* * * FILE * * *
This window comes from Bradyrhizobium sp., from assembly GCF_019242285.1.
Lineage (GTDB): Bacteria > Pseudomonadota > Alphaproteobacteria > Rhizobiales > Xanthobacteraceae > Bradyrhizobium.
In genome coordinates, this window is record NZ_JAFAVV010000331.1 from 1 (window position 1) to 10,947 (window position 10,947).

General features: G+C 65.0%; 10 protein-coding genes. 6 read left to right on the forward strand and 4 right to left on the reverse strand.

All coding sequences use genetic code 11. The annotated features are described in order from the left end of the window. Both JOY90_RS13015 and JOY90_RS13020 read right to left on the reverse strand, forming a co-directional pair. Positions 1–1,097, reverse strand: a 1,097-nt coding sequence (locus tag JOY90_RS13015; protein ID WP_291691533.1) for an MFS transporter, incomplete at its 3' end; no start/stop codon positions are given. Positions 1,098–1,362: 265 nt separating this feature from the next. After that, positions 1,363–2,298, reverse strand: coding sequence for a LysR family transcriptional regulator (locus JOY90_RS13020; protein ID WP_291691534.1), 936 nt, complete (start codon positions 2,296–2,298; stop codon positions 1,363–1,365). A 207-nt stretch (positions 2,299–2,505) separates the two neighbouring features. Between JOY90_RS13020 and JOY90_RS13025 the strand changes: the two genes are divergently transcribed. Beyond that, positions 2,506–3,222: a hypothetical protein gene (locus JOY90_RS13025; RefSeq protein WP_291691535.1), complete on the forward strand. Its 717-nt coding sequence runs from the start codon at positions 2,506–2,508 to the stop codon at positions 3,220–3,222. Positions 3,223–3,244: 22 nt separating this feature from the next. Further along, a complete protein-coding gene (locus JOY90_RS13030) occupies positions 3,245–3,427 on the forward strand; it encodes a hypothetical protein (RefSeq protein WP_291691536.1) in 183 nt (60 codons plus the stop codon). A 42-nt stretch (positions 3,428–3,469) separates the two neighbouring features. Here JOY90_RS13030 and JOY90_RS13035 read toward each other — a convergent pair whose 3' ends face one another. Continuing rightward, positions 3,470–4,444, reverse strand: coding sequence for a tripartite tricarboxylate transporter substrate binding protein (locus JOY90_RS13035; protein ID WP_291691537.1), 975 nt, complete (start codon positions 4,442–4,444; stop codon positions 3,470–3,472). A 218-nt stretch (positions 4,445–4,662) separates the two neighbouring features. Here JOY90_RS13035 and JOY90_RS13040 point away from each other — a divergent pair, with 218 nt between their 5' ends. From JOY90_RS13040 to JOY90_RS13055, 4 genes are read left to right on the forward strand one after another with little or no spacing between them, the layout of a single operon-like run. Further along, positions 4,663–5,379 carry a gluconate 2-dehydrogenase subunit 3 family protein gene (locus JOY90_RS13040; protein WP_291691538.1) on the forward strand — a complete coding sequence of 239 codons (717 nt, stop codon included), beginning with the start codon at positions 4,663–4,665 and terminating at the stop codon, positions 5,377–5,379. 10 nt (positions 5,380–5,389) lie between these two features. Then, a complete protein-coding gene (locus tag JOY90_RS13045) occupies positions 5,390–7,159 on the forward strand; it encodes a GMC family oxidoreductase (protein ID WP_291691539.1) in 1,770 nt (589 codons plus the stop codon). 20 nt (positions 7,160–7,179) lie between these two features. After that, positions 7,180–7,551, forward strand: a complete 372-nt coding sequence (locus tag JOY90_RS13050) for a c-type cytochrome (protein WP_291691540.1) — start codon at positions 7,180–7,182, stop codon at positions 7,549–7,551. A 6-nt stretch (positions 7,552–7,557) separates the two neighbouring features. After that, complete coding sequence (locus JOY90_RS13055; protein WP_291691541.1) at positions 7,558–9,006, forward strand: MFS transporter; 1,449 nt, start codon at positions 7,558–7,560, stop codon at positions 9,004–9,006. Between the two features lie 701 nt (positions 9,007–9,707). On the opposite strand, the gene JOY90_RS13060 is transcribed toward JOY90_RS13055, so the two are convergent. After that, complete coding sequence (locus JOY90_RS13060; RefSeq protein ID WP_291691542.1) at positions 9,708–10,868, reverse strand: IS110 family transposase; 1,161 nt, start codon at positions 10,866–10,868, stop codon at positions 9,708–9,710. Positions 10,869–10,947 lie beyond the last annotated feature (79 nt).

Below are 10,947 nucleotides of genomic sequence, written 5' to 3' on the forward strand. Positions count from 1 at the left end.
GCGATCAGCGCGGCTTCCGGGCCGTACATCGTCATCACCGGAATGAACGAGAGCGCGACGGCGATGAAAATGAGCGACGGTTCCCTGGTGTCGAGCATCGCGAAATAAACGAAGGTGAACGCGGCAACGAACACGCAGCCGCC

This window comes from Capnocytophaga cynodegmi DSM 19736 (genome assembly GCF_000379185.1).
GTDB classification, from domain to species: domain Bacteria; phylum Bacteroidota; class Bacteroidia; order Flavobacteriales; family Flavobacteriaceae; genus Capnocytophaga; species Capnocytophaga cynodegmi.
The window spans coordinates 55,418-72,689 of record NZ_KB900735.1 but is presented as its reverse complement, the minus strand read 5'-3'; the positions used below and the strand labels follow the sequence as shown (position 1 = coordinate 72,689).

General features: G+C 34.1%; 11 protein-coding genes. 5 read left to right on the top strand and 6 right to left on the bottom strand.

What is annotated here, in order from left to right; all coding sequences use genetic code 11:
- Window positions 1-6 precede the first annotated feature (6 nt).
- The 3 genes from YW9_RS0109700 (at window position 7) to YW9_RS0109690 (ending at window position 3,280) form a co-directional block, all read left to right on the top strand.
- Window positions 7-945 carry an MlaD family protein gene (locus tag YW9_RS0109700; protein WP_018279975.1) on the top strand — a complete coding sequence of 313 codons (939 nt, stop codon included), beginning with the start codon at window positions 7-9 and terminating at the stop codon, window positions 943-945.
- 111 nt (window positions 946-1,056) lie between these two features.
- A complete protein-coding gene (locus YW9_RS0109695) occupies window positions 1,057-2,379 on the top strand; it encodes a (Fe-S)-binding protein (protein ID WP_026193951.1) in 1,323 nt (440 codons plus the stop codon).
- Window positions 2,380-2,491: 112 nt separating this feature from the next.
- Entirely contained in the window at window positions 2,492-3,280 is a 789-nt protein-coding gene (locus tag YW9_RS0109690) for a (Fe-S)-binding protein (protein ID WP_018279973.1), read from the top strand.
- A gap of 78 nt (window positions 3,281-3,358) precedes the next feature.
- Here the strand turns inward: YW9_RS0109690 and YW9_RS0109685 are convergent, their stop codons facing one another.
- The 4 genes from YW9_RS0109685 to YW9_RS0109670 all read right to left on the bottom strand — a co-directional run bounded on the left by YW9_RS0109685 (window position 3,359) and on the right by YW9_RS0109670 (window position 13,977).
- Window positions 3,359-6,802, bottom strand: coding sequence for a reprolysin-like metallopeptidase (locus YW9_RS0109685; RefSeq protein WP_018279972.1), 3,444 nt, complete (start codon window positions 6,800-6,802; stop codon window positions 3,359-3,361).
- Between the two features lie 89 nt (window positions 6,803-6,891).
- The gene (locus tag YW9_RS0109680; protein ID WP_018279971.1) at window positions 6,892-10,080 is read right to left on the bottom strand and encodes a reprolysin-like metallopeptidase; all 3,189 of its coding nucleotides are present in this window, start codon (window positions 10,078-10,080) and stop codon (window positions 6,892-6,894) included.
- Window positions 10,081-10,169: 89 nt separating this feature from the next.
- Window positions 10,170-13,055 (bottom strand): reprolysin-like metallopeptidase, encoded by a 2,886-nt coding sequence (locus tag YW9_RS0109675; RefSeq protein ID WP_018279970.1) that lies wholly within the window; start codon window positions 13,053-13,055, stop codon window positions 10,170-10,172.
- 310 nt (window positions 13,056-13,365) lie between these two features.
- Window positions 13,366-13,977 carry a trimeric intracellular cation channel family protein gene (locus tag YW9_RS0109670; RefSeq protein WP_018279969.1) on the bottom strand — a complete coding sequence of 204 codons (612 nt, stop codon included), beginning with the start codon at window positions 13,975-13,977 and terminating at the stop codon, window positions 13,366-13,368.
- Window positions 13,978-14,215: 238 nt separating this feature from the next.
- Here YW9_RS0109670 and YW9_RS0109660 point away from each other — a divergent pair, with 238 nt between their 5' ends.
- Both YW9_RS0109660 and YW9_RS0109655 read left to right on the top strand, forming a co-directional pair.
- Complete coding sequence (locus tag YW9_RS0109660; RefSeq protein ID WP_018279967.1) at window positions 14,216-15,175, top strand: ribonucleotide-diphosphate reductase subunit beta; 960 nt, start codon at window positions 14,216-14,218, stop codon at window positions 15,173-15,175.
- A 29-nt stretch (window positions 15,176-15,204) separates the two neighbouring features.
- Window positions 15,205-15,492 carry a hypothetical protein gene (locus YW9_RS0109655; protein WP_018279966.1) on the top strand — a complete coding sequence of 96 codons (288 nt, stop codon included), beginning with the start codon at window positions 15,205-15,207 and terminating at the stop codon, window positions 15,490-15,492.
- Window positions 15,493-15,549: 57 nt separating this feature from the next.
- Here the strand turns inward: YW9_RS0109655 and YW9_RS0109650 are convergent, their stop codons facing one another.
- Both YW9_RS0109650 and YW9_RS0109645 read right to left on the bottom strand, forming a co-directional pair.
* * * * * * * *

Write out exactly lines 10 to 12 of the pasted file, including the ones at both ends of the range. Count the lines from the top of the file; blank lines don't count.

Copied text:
The window spans coordinates 55,418-72,689 of record NZ_KB900735.1 but is presented as its reverse complement, the minus strand read 5'-3'; the positions used below and the strand labels follow the sequence as shown (position 1 = coordinate 72,689).

General features: G+C 34.1%; 11 protein-coding genes. 5 read left to right on the top strand and 6 right to left on the bottom strand.

What is annotated here, in order from left to right; all coding sequences use genetic code 11: